Dog Yeast Ear Infection

Dog yeast ear infection is one of the most common canine ear infections. Dogs who suffer from allergies, dogs with big, floppy ears and dogs with hairy ears are more vulnerable to dog yeast ear infection. Your dog's ears should be kept clean, dry and free of hair. Otherwise they could easily provide an ideal habitat for yeast.

Causes of Yeast Infections in Dog Ears

Dogs with allergies are often prone to yeast ear infections, because the mast cells in their ears produce histamines and other chemicals that irritate the ear. This irritation leads to excess ear wax production and creates the warm, damp environment that yeast fungus needs to thrive.

Dogs with floppy ears, and dogs with very hair ears, are also vulnerable to yeast ear infection for the same reason. Floppy and hairy ears create an environment ideal for the germination of yeast spores. Keep your dog's ears clean, dry and trimmed of hair. When your dog swims or bathes, make sure to dry his hair thoroughly.

Dog Ear Yeast Infection Symptoms

If your dog develops a yeast ear infection, you may notice large amounts of ear wax in his ears. The wax may be pinkish brown in color and may have a foul odor.

Your dog's ears will become extremely itchy. If his nose appears itchy as well, then he probably has allergies, which could be at the root of his yeast ear infection. If the ear infections occur seasonally, they could be related to seasonal allergies.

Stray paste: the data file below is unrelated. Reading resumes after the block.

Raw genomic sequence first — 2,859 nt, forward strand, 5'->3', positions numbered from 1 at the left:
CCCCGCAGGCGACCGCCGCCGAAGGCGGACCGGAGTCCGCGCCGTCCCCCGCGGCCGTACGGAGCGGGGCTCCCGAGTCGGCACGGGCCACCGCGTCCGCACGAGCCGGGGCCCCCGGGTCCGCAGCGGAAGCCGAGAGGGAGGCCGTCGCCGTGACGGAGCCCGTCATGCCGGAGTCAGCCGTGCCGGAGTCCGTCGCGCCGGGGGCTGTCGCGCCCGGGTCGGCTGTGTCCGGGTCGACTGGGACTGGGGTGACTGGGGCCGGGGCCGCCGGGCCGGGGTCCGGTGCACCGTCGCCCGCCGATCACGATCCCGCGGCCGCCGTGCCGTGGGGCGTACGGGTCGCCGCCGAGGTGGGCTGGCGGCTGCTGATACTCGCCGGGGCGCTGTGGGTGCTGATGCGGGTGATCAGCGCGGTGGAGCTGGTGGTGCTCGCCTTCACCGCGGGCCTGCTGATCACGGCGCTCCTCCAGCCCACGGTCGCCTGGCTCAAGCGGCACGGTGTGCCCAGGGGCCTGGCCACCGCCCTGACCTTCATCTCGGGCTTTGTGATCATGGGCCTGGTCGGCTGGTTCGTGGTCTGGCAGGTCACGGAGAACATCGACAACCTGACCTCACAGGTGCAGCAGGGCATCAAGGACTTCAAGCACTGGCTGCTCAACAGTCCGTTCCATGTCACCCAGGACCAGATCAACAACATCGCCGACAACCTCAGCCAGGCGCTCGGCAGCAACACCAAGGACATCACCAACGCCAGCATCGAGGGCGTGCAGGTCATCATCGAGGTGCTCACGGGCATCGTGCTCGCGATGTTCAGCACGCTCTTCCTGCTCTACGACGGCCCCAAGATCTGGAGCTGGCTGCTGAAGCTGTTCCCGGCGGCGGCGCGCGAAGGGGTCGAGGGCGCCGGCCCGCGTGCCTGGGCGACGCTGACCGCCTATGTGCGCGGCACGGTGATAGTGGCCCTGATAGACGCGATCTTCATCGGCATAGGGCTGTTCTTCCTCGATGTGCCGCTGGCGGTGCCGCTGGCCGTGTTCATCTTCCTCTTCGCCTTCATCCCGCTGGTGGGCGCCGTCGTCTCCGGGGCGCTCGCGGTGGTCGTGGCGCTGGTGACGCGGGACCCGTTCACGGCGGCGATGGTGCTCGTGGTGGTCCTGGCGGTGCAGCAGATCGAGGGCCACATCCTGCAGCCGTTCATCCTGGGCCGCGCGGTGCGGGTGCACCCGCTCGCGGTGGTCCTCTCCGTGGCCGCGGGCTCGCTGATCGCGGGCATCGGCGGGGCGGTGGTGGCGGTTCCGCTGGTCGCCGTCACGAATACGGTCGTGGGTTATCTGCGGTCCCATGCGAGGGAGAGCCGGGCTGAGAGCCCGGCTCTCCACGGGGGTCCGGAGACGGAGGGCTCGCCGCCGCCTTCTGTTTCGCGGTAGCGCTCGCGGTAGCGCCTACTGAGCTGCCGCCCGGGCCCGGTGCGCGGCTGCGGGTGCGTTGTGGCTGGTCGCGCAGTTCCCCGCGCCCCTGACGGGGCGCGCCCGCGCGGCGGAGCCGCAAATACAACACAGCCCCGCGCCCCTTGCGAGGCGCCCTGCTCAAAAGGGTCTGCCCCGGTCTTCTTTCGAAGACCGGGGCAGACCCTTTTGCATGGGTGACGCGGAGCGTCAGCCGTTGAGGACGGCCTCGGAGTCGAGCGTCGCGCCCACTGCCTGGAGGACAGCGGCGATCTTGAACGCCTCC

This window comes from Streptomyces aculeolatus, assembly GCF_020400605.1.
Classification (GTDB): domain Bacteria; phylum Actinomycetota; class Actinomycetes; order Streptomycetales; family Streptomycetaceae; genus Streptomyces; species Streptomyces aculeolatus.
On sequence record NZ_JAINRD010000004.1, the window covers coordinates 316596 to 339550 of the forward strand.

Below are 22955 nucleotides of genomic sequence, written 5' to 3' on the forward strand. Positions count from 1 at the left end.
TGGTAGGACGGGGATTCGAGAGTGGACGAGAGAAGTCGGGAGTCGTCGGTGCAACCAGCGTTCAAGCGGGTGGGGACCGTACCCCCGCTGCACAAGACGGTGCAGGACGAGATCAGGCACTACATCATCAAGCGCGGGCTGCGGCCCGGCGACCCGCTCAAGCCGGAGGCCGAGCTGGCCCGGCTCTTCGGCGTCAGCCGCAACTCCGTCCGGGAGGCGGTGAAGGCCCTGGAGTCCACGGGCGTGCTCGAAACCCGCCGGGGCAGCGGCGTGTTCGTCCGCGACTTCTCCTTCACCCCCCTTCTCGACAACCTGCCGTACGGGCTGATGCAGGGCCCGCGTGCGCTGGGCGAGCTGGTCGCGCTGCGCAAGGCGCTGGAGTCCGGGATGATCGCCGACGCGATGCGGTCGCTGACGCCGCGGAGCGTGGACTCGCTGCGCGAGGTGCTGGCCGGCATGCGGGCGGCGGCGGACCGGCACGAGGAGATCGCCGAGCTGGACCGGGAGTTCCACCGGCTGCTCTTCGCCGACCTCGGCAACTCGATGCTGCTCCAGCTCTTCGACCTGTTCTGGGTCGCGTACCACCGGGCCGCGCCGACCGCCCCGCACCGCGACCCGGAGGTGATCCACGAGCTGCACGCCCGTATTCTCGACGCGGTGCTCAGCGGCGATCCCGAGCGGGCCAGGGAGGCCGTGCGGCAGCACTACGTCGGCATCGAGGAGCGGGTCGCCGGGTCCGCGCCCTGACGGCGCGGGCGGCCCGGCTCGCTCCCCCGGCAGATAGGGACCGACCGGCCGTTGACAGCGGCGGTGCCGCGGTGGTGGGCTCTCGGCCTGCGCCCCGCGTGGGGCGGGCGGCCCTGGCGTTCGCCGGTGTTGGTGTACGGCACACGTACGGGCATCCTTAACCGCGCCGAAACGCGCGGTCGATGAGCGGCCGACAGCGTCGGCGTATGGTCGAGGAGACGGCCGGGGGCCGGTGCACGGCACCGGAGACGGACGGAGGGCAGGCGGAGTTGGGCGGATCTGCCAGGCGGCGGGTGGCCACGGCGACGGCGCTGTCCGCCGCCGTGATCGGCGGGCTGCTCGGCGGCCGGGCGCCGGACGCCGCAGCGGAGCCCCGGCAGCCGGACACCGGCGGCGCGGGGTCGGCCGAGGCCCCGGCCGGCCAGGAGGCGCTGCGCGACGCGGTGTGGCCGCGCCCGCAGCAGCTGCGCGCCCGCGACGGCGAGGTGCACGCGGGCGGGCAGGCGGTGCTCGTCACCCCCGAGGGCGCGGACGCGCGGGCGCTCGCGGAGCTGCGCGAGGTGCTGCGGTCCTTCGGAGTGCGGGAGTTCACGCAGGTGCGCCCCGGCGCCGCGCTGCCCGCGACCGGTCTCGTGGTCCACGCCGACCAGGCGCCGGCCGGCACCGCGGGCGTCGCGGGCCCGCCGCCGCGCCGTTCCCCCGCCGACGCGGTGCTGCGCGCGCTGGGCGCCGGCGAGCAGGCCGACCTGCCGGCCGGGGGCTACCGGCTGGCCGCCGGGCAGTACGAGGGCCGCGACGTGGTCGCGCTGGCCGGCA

Diagnosing and Treating Dog Yeast Ear Infection

Your vet can diagnose yeast ear infection by swabbing your dog's ear and examining the discharge under a microscope. He will perform a yeast culture to confirm that the infection is not bacterial, but since the results of such a culture can take up to two weeks to come back, your vet will probably begin treating your dog for a yeast ear infection right away.

The first step in treating your dog's ear infection will be cleaning the ears with a gentle cleanser. You'll then administer an anti-fungal ear drop, probably containing chlorhexidine, to kill the yeast fungus. Your vet will also prescribe an antibiotic, to be administered orally, since it's common for dogs with yeast ear infections to develop bacterial infections as well. Your vet may also prescribe an antihistamine or steroid drug to relieve itching.

If your dog's yeast ear infections are allergy related, then he needs treatment for his allergies. Once the allergies are controlled, your dog should become less vulnerable to yeast ear infection.

Home Treatment for Mild Yeast Ear Infections

Mild dog yeast ear infections can be controlled by cleaning the ear once a day with a solution containing acetic or boric acid. Fill your dog's ears with this solution and allow it to remain in the ear for five minutes, once a day for seven to ten days. If your dog suffers from frequent mild yeast ear infections that aren't caused by allergies, a dietary change could help prevent them.